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UOIT’s new Crime Scene House delivering top-notch Forensic Science education

Fourth-year UOIT Forensic Science students Genevieve Belcour (left) and Chiara Ranalli (right) use fluorescent light to check specimen samples inside a lab at the Faculty of Science's Crime Scene House.
Fourth-year UOIT Forensic Science students Genevieve Belcour (left) and Chiara Ranalli (right) use fluorescent light to check specimen samples inside a lab at the Faculty of Science's Crime Scene House.

Students in the Forensic Science program at the University of Ontario Institute of Technology (UOIT) are enjoying unparalleled opportunity to hone their investigative skills inside one of the country’s most innovative teaching labs.

The university’s Faculty of Science is celebrating the re-launch of its Forensic Science teaching and learning facility known as the Crime Scene House (CSH). Formerly located on a property adjacent to Camp Samac in north Oshawa from 2007 to 2013, the university’s next generation of forensic scientists now investigates mock crime scenes inside and around a repurposed structure within the former Windfields Farm lands.

“The University of Ontario Institute of Technology is excited to provide this leading resource at the same time as the Forensic Science program marks accreditation by the Forensic Science Education Programs Accreditation Commission (FEPAC),” said Dr. Greg Crawford, Dean, Faculty of Science. “Our current and future students will be well-served by having access to one of the most unique facilities of its kind anywhere in North America.”

The Forensic Science program gained the prestigious accreditation from the Colorado Springs, Colorado-based Commission, an official standing committee of the American Academy of Forensic Sciences, in early 2014.

CSH supports the university’s program specializations in Forensic Biology, Forensic Chemistry, Forensic Physics and Forensic Psychology, as well as opportunities for study at the graduate level. Students receive hands-on training in the practical skills required to excel in a career involving forensic investigation, including learning to collect and analyze evidence such as biological fluids, fingerprints, cartridge casings and tool mark impressions.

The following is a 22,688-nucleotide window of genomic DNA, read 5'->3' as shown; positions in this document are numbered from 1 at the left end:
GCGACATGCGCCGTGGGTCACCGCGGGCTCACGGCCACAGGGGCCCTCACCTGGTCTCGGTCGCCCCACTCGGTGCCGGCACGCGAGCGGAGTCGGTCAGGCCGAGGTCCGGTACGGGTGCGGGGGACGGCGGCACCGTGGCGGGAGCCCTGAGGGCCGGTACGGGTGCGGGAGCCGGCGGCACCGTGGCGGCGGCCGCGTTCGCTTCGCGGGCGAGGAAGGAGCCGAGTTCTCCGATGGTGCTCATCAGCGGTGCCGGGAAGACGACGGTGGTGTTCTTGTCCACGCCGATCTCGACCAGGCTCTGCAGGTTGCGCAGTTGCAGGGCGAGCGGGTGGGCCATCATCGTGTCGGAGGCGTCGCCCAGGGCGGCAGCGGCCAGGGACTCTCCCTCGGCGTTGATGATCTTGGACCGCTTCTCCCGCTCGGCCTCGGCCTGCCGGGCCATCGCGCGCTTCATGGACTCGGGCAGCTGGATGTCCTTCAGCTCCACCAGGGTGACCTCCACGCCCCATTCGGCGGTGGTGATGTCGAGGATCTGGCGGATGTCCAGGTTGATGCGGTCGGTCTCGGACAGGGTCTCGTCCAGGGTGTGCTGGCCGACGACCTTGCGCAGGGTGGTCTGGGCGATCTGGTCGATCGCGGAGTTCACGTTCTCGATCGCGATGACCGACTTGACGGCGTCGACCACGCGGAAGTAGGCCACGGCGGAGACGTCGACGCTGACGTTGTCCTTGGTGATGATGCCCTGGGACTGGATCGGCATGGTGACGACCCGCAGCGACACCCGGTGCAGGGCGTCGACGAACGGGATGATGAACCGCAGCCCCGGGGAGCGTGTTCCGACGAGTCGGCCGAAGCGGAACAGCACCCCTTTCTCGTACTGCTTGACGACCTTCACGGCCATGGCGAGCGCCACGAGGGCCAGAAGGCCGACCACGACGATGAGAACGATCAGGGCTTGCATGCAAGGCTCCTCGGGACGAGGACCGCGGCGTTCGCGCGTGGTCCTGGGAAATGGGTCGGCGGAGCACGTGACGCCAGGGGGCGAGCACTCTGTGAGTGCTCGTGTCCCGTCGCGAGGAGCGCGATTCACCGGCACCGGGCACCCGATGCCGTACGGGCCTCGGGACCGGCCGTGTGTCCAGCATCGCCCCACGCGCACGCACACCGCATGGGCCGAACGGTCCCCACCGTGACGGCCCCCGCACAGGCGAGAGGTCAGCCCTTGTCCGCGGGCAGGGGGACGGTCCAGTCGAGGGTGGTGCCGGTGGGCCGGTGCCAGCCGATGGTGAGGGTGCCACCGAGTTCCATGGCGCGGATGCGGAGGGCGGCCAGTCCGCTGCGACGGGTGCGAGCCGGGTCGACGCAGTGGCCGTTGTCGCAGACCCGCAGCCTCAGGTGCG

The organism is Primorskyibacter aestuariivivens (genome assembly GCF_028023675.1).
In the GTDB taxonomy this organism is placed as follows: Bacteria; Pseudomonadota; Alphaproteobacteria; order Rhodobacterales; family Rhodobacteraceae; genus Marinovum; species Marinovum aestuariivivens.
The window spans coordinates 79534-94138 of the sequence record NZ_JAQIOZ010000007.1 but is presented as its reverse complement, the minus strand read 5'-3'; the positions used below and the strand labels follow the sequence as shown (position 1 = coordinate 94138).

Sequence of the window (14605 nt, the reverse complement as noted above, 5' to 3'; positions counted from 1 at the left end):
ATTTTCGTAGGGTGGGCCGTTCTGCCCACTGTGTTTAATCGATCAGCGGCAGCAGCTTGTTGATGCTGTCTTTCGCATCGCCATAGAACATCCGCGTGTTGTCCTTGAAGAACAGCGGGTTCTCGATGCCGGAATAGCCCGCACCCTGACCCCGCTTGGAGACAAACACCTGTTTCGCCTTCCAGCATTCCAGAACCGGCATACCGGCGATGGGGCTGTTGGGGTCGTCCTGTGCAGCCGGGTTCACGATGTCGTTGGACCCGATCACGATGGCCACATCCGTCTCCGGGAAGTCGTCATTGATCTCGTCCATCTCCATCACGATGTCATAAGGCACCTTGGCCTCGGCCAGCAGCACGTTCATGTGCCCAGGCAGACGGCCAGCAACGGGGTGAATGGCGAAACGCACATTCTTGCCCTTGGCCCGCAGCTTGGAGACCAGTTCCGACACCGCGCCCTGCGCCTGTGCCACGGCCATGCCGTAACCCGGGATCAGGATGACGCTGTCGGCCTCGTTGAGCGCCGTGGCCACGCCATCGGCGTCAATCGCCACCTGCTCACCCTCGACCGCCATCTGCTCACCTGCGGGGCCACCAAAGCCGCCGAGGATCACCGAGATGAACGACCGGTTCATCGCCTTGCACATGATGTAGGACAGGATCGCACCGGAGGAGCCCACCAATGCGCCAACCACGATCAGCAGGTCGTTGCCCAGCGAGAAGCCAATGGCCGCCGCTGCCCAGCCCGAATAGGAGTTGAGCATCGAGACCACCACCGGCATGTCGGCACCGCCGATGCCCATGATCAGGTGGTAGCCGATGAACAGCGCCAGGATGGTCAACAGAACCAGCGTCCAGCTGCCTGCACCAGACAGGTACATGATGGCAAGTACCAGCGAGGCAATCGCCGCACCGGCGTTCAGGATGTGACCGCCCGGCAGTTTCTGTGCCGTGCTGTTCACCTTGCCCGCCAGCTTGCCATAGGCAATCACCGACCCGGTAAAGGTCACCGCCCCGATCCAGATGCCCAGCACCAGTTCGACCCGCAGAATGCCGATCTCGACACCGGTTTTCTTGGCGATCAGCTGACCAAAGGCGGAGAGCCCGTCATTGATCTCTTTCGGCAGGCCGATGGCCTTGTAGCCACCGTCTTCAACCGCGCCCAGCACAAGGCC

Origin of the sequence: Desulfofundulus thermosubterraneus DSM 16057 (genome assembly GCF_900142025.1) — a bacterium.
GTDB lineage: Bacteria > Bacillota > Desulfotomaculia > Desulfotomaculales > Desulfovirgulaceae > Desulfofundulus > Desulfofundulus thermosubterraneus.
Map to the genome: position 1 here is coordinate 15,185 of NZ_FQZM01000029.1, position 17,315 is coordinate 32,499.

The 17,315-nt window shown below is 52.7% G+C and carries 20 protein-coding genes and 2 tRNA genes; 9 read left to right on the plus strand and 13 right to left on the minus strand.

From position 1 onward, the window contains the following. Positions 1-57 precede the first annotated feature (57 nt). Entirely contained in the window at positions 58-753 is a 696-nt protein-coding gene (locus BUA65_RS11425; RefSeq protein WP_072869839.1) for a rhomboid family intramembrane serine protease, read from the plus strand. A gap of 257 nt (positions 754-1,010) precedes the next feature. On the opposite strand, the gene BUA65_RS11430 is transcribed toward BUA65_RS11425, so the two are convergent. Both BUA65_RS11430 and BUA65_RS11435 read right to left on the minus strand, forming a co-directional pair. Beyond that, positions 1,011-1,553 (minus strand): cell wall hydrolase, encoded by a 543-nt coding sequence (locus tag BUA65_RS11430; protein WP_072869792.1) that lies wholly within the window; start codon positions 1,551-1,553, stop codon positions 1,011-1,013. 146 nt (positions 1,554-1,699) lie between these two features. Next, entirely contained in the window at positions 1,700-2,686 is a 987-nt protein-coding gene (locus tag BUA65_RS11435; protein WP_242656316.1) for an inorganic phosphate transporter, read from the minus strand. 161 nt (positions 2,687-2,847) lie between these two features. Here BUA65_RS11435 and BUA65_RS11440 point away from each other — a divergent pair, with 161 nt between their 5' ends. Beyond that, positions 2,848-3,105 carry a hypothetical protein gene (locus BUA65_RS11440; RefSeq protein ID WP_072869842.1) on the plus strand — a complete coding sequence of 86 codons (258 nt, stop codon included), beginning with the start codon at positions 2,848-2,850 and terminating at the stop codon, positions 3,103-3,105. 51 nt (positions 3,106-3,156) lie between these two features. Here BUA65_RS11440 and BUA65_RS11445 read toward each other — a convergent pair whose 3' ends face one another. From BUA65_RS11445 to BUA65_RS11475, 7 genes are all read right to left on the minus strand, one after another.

“We are capable of creating mock cases of homicide, break and enter, shootings, hit-and-run accidents and suspicious deaths,” said Kimberly Nugent, Senior Lecturer, Faculty of Science. “Students using the Crime Scene House are exposed to a full spectrum of scenarios and the latest available technological tools used in the industry. These opportunities are complemented with the integration of tablet computers, specialized software, learning objects and digital single-lens reflex (SLR) cameras.”

“Leading-edge resources like the Crime Scene House gives our students a competitive advantage in the marketplace,” said Nugent. “This new milestone highlights the fact that our students are receiving the best scientific foundation possible as they progress toward a career in one of the forensic disciplines.”

About UOIT

The University of Ontario Institute of Technology (UOIT) advances the discovery and application of knowledge through a technology-enriched learning environment and the delivery of innovative market-driven programs responsive to the needs of students and industry. With more than 10,000 undergraduate and graduate students enrolled in 76 programs, UOIT promotes social engagement, fosters critical thinking and integrates outcomes-based learning experiences inside and outside the classroom. UOIT's commitment to accelerating economic growth and social innovation is realized through faculty research collaborations with leading organizations such as Ontario Power Generation, IBM, The Hospital for Sick Children (SickKids) and the Durham Regional Police Service. To find out more, visit

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Bryan Oliver
UOIT Communications and Marketing
905.721.8668 ext. 6709